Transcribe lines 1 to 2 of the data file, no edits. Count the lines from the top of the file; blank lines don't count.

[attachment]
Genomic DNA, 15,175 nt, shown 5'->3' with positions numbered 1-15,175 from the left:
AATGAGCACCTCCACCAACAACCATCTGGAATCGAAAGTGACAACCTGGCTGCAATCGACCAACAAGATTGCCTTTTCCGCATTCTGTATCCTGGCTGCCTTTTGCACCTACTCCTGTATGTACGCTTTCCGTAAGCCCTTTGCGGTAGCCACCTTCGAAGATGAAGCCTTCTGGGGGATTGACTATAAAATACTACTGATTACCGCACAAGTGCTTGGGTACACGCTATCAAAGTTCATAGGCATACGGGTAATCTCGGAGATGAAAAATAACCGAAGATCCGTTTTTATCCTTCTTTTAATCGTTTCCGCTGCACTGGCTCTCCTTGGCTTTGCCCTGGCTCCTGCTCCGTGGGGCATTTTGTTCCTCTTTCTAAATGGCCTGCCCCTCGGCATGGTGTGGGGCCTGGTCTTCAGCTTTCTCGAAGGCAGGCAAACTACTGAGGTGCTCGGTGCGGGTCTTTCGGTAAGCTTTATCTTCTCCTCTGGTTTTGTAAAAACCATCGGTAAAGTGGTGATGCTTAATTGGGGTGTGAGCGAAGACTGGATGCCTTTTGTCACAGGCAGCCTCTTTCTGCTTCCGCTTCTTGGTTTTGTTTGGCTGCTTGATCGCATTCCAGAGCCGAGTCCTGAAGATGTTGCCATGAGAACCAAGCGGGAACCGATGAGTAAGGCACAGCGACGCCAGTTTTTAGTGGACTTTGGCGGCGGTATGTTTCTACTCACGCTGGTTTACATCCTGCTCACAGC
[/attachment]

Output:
Genomic DNA, 15,175 nt, shown 5'->3' with positions numbered 1-15,175 from the left:
AATGAGCACCTCCACCAACAACCATCTGGAATCGAAAGTGACAACCTGGCTGCAATCGACCAACAAGATTGCCTTTTCCGCATTCTGTATCCTGGCTGCCTTTTGCACCTACTCCTGTATGTACGCTTTCCGTAAGCCCTTTGCGGTAGCCACCTTCGAAGATGAAGCCTTCTGGGGGATTGACTATAAAATACTACTGATTACCGCACAAGTGCTTGGGTACACGCTATCAAAGTTCATAGGCATACGGGTAATCTCGGAGATGAAAAATAACCGAAGATCCGTTTTTATCCTTCTTTTAATCGTTTCCGCTGCACTGGCTCTCCTTGGCTTTGCCCTGGCTCCTGCTCCGTGGGGCATTTTGTTCCTCTTTCTAAATGGCCTGCCCCTCGGCATGGTGTGGGGCCTGGTCTTCAGCTTTCTCGAAGGCAGGCAAACTACTGAGGTGCTCGGTGCGGGTCTTTCGGTAAGCTTTATCTTCTCCTCTGGTTTTGTAAAAACCATCGGTAAAGTGGTGATGCTTAATTGGGGTGTGAGCGAAGACTGGATGCCTTTTGTCACAGGCAGCCTCTTTCTGCTTCCGCTTCTTGGTTTTGTTTGGCTGCTTGATCGCATTCCAGAGCCGAGTCCTGAAGATGTTGCCATGAGAACCAAGCGGGAACCGATGAGTAAGGCACAGCGACGCCAGTTTTTAGTGGACTTTGGCGGCGGTATGTTTCTACTCACGCTGGTTTACATCCTGCTCACAGC